Monday, January 30, 2012

PA Subrogation Rules of Thumb- Part II

Continuing the Rules of Thumb for Pennsylvania Subrogation Issues.

Cases Involving Political Subdivisions

As I have written about before, the purpose of the Political Subdivision Tort Claims Act is to insulate local agencies like cities, schools, townships municipalities, etc, from liability except for injuries sustained under a number of exceptions.

Per 42 Pa.C.S.A. §8553(d) any insurance benefits (other than life insurance) received by the injured party are set off in any recovery from a political subdivision. This means that instead of there being a subrogation situation, a claimant simply cannot claim any damages that have already been covered by a policy of insurance. Thus, a person injured by a subdivision action must first collect and exhaust benefits for losses from his insurance company before he can recover damages from the local agency. This does NOT apply to Commonwealth agencies.


The omnipotent subrogor. If Medicare pays any benefits related to a claim for damages from a third party, Medicare is subrogated to any individual, provider, supplier, physician, private insurer, state agency, attorney, or any other entity entitled to payment by a third party payer, and can join or intervene in any action related to the events that gave rise to the need for Medicare benefits. Medicare’s right to recover trumps all other sources of benefits. Thus, if you think there is any chance, no matter how slight, that your client received Medicare benefits for their injuries or in that time frame, you must find out from Medicare if they have a claim or risk their wrath.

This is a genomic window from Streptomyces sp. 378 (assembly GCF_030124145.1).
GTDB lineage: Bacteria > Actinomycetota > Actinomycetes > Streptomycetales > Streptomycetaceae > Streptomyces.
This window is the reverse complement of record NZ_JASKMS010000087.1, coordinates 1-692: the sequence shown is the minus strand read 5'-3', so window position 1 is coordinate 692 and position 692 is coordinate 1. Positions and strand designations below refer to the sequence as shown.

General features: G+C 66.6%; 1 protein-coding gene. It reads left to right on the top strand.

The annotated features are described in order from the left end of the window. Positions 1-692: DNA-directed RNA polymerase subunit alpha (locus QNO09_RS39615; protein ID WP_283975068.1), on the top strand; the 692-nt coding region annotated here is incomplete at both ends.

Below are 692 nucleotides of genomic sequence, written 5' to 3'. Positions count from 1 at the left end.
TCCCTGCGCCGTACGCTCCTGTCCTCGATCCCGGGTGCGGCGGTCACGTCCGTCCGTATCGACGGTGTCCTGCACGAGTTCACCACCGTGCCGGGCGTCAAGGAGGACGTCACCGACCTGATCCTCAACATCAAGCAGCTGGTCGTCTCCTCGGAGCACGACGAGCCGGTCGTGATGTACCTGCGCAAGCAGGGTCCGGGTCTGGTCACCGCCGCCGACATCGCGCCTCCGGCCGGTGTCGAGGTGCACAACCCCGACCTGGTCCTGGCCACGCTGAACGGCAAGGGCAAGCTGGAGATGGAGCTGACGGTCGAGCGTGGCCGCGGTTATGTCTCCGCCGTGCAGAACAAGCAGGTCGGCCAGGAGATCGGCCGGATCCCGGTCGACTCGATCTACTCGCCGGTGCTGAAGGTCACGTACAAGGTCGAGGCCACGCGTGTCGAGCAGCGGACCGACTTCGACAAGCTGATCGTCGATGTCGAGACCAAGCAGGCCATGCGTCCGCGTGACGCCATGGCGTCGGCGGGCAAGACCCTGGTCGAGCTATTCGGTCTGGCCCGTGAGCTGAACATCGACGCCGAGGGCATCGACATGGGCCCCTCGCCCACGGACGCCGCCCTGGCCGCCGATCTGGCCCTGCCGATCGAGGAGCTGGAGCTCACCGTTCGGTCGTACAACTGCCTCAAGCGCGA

Medical Malpractice

Governed by the Medical Care Availability and Reduction of Error (MCARE) Act 40 P.S. § 1303. MCARE modified the collateral source rule. Specifically, MCARE has abrogated the collateral source rule except for the following exceptions:

1.  Life insurance, pension or profit-sharing plans or other deferred compensation plans, including agreements pertaining to the purchase or sale of a business.
2.  Social Security Benefits.
3.  Cash or medical assistance benefits subject to repayment by Medicaid/DPW.
4.  Public benefits paid under a Federal statute (Medicare) that provides for a right of reimbursement that supersedes state law. MEDICARE!!!

For example, if a plaintiff suffers injuries due to medical malpractice that were covered, in part by DPW, the plaintiff can (and must) claim and plead the actual benefits paid out by DPW in the malpractice action. Private insurance claims, however, would not be permitted to be recovered or claimed.

The general rule: A claimant who brings a medical malpractice lawsuit is precluded from recovering damages for past medical expenses or past lost earnings incurred up to the time of trial to the extent that such loss is covered by private or public benefit or gratuity that the claimant received before trial. However, if the claimant is legally responsible for paying the incurred medical bills, then he can plead, prove and recover them.

For more on all of these issues, go by the SubrogationHandbook here.

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